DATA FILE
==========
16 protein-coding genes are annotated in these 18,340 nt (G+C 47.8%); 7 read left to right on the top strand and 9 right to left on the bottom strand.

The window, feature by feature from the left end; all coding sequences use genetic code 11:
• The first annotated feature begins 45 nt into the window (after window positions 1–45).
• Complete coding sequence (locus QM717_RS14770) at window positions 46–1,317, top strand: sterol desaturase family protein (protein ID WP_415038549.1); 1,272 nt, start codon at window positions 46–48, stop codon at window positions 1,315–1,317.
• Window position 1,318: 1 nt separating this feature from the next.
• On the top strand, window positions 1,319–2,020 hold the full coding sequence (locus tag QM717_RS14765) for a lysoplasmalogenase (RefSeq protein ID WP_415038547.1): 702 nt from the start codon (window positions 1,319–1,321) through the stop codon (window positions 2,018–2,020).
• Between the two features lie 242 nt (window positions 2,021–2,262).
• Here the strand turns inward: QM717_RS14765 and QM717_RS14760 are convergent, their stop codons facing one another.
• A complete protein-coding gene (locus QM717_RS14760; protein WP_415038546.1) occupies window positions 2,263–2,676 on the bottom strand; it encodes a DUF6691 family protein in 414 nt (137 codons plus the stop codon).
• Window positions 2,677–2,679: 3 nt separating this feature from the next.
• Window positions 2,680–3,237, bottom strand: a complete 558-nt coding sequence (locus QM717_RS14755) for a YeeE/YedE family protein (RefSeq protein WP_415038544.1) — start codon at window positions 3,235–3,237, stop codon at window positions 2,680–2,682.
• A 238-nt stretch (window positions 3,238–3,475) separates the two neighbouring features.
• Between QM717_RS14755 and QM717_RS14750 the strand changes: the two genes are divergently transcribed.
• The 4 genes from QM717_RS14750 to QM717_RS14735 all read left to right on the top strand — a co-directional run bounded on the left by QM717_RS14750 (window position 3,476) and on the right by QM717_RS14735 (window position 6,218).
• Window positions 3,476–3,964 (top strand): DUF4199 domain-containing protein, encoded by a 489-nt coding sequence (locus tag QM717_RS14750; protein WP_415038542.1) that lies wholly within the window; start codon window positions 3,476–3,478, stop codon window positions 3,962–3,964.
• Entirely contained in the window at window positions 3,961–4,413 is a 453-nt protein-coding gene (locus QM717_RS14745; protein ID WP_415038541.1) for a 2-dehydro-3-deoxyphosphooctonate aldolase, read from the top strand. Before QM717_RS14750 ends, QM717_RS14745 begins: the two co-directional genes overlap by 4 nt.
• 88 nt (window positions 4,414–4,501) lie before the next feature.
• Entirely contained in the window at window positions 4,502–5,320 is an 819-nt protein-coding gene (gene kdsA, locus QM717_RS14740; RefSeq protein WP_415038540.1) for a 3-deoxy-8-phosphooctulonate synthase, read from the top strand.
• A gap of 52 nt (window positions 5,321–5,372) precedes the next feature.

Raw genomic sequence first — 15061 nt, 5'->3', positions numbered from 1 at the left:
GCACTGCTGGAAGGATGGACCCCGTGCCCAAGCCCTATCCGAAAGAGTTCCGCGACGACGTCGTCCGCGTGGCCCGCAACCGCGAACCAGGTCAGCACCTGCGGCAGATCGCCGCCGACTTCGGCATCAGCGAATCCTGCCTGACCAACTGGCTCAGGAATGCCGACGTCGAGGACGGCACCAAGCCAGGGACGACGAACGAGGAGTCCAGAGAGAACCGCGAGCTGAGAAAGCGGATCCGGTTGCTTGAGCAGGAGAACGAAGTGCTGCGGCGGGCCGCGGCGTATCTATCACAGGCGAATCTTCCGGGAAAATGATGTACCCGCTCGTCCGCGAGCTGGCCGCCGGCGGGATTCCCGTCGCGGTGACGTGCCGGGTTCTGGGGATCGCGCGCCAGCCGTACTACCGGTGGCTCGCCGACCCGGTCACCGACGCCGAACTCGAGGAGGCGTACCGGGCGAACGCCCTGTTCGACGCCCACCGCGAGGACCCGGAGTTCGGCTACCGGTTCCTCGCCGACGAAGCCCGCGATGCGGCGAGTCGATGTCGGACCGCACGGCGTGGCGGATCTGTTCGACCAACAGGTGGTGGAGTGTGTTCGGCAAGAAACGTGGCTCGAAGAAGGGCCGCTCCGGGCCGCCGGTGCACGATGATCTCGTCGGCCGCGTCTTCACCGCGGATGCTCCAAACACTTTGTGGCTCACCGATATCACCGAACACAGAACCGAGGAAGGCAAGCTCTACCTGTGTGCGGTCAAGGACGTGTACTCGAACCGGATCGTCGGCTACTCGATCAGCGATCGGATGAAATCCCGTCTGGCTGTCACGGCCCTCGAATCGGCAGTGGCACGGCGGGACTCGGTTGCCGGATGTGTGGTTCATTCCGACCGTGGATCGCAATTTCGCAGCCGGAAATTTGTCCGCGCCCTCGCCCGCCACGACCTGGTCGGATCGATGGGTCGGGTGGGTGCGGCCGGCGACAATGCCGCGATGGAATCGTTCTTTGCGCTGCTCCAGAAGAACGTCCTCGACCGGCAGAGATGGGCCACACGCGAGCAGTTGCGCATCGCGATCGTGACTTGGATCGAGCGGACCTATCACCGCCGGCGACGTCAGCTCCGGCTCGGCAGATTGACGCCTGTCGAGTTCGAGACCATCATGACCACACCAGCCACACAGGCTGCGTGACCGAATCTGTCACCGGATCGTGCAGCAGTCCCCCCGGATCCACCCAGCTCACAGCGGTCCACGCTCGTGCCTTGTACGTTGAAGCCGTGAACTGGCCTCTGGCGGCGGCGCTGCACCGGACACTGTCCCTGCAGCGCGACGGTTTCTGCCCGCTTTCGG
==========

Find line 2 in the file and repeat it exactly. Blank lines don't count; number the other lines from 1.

The window, feature by feature from the left end; all coding sequences use genetic code 11: